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Remember that live (As it happens) speech, even among professional journalists, may seem ungrammatical when written down, yet be understood perfectly by the audience. As written speech, you would likely change the sentence from this: And it may have been that wood along the ceiling where the fire started. to this: It may have been that [particular ...


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Both II and III are grammatical and idiomatic. III is preferable stylistically because the initial verb indicates what is noteworthy. Similarly, A and B are both grammatical, but B, by starting with the action desired as the imperative verb, strikes me as more effective and more natural. By the way, I do not view any of the participles in these examples as ...


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There are three clauses. The main clause (with the verb emphasised) is: my eyes picked him out obscurely in the anteroom There are two participle clauses: Blinking away the brightness of the street outside and talking to another man. The first describes what the speaker was doing at the time, and the second describes the person in the anteroom.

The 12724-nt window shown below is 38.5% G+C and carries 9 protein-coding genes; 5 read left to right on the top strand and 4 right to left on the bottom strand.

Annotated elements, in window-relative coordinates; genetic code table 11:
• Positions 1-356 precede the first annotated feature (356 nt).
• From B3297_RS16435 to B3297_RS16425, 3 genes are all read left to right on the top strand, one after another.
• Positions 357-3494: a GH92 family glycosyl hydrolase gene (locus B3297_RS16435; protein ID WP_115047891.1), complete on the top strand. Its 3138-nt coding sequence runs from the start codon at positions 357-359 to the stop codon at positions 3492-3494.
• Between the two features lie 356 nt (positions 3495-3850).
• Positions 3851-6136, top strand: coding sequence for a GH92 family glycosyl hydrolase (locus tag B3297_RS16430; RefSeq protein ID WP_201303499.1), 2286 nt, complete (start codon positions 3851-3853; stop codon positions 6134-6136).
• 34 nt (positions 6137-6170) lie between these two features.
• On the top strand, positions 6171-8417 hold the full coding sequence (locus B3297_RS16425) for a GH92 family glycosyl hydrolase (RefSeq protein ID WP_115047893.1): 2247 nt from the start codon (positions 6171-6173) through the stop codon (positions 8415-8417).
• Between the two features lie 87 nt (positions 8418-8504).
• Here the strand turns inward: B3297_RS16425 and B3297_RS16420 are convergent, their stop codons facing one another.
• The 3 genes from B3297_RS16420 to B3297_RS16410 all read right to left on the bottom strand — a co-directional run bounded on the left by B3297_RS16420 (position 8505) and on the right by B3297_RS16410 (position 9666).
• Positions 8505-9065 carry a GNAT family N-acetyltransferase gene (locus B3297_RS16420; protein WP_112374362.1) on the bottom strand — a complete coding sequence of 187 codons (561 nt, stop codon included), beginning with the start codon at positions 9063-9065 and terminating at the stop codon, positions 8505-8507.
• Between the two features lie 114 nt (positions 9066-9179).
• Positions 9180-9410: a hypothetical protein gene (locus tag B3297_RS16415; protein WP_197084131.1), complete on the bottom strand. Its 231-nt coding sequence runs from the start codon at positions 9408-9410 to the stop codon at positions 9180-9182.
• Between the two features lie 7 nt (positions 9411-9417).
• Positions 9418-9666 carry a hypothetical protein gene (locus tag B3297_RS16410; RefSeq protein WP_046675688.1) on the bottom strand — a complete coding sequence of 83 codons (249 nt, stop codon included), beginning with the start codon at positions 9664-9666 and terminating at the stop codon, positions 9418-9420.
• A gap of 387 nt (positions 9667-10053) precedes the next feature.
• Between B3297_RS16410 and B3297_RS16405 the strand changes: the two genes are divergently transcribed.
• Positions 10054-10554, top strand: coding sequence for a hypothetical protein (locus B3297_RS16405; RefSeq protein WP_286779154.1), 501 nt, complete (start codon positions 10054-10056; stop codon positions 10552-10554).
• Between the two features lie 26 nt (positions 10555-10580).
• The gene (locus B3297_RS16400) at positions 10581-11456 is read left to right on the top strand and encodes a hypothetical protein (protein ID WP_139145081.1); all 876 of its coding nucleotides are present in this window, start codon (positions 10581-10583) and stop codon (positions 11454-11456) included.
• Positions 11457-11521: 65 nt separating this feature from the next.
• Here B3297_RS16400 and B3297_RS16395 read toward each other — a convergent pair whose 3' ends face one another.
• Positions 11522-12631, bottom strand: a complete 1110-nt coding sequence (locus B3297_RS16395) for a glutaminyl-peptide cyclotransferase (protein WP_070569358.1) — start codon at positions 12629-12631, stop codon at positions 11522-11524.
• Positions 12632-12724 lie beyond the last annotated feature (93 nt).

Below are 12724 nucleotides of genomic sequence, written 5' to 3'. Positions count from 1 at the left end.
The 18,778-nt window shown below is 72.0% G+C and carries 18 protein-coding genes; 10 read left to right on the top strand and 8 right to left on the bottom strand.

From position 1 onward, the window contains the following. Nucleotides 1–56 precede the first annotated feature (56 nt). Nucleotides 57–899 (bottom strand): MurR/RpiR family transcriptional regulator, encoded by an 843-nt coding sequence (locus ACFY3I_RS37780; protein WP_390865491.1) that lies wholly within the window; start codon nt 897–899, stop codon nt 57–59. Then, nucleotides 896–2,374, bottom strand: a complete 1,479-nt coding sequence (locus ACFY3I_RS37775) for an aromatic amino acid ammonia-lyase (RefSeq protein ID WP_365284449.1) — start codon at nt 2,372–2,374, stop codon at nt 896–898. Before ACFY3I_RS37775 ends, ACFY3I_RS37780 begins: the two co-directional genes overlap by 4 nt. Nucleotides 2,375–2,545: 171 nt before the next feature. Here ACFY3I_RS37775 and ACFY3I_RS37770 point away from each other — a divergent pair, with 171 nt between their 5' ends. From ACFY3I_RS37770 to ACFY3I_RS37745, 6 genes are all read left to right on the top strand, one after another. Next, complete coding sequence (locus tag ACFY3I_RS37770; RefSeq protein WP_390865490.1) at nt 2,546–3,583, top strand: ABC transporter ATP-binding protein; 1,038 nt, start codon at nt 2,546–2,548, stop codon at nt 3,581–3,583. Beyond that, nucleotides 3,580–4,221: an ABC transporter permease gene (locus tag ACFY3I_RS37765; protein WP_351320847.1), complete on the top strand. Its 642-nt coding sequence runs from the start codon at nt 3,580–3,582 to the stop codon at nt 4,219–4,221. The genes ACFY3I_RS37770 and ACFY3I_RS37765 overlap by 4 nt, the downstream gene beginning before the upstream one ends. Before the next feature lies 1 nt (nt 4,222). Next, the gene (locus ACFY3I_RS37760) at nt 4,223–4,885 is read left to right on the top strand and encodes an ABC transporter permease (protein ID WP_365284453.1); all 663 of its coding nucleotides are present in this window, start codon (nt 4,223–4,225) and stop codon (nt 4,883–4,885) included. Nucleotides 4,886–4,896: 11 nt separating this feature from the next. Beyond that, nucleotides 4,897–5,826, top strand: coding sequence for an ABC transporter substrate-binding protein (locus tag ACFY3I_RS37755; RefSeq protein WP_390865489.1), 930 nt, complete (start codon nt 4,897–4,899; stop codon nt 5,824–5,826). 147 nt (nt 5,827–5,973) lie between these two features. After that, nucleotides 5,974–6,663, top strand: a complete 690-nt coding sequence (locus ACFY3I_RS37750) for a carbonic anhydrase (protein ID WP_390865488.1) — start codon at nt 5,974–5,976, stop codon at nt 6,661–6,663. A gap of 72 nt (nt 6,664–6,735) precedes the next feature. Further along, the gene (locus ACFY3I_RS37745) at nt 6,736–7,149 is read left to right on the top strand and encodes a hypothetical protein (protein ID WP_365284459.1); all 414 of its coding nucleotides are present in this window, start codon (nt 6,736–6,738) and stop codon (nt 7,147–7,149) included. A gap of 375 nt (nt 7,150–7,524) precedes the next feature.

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[Using all of the profane German I had ever heard], I ordered him to come out. "I had ever heard" is indeed tensed (finite) but it is a subordinate clause, more specifically a relative clause modifying the nominal "profane German". The subordinate clause is said to be 'embedded' because it is a dependent within the larger construction. It is the ...


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Using all of the profane German I had ever heard, I ordered him to come out. The non-finite clause starts at: "using all of the profane German". "The main verb has to be: Their main verb is either a to-infinitive [3], a bare infinitive [4], an -ed form [5], or an -ing form [6]:" The main verb for these purposes is defined as the first verb. That is "using" ...


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